Relapse Prevention in First-Episode Schizophrenia—Maintenance vs Intermittent Drug Treatment With Prodrome-Based Early Intervention: Results of a Randomized Controlled Trial Within the German Research Network on Schizophrenia
J Clin Psychiatry 2011;72(2):205-218
© Copyright 2014 Physicians Postgraduate Press, Inc.
Purchase This PDF for $40.00
If you are not a paid subscriber, you may purchase the PDF.
(You'll need the free Adobe Acrobat Reader.)
Receive immediate full-text access to JCP. You can subscribe to JCP online-only ($86) or print + online ($156 individual).
With your subscription, receive a free PDF collection of the NCDEU Festschrift articles. Hurry! This offer ends December 31, 2011.
If you are a paid subscriber to JCP and do not yet have a username and password, activate your subscription now.
As a paid subscriber who has activated your subscription, you have access to the HTML and PDF versions of this item.
Click here to login.
Did you forget your password?
Still can't log in? Contact the Circulation Department at 1-800-489-1001 x4 or send email
Objective: After acute treatment of the first illness episode in schizophrenia, antipsychotic maintenance treatment is recommended for at least 1 year. Evidence for the optimal subsequent treatment is still scarce. Targeted intermittent treatment was found to be less effective than continuous treatment at preventing relapse in multiple episode patients; however, a post hoc analysis of our own data from a previous study suggested comparable efficacy of the 2 treatment approaches in first-episode patients. The current study was therefore designed to compare prospectively the relapse preventive efficacy of further maintenance treatment and targeted intermittent treatment in patients with ICD-10–diagnosed first-episode schizophrenia.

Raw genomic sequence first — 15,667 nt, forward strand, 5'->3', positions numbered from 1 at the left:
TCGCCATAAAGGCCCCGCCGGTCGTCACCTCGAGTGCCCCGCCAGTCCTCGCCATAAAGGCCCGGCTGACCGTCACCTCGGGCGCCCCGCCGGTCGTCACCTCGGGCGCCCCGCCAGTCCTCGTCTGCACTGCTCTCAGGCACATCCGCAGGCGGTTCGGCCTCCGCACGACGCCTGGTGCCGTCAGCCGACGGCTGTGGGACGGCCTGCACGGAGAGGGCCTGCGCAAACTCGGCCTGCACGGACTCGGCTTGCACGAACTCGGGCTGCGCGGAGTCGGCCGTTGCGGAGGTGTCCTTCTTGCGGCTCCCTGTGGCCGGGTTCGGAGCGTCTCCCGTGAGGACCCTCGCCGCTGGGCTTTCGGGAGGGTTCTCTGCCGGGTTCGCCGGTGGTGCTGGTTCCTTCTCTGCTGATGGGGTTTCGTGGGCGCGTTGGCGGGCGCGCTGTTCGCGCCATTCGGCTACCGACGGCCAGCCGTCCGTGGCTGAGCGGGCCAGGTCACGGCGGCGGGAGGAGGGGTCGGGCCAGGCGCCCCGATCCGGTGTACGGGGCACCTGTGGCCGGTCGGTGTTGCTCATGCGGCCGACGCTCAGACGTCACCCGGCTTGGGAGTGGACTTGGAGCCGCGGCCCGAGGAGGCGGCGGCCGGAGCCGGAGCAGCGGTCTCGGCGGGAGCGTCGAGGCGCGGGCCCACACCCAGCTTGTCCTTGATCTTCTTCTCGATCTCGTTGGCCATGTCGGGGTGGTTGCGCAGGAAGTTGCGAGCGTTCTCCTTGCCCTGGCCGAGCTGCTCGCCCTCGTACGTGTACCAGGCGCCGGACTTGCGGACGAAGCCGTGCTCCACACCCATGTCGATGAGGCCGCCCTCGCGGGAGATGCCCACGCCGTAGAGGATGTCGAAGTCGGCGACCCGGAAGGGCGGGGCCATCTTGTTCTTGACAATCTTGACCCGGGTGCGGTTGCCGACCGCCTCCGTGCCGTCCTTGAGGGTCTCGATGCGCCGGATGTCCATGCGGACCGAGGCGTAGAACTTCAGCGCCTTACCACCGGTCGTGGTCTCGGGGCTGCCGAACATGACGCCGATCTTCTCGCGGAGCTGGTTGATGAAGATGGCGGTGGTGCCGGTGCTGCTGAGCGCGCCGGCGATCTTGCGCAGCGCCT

Method: A randomized controlled trial was conducted within the German Research Network on Schizophrenia. Entry screening took place between November 2000 and May 2004. After 1 year of antipsychotic maintenance treatment, stable first-episode patients were randomly assigned to 12 months of further maintenance treatment or stepwise drug discontinuation and targeted intermittent treatment. In case of prodromal symptoms of an impending relapse, patients in both groups received early drug intervention, guided by a decision algorithm. The primary outcome measure was relapse (increase in the Positive and Negative Syndrome Scale positive score > 10, Clinical Global Impressions-Change score ≥ 6, and decrease in Global Assessment of Functioning score > 20 between 2 visits).
Results: Of 96 first-episode patients, only 44 were eligible for the assigned treatment (maintenance treatment, n = 23; intermittent treatment, n = 21). The rates of relapse (19% vs 0%; P = .04) and deterioration (up to 57% vs 4%; P < .001) were significantly higher in the intermittent treatment group than in the maintenance treatment group, but quality-of-life scores were comparable. Intermittent treatment patients received a significantly lower amount of antipsychotics (in haloperidol equivalents; P < .001) and tended to show fewer side effects, particularly extrapyramidal side effects.
Conclusions: Maintenance treatment is more effective than targeted intermittent treatment in preventing relapse, even in stable first-episode patients after 1 year of maintenance treatment, and should be the preferred treatment option. However, about 50% of patients remain stable at a significantly lower drug dose and show fewer side effects, and a substantial proportion refuse maintenance treatment. Alternative long-term treatment strategies, including targeted intermittent treatment, should therefore be provided in individual cases.
Trial Registration: clinicaltrials.gov Identifier: NCT00159120
J Clin Psychiatry
Submitted: June 15, 2009; accepted September 2, 2009.
Online ahead of print: June 29, 2010 (doi:10.4088/JCP.09m05459yel).
Corresponding author: Prof Dr Wolfgang Gaebel, Department of Psychiatry and Psychotherapy, Heinrich-Heine-University, Düsseldorf, Rhineland State Clinics Düsseldorf, Bergische Landstraße 2, D-40629 Düsseldorf, Germany (firstname.lastname@example.org).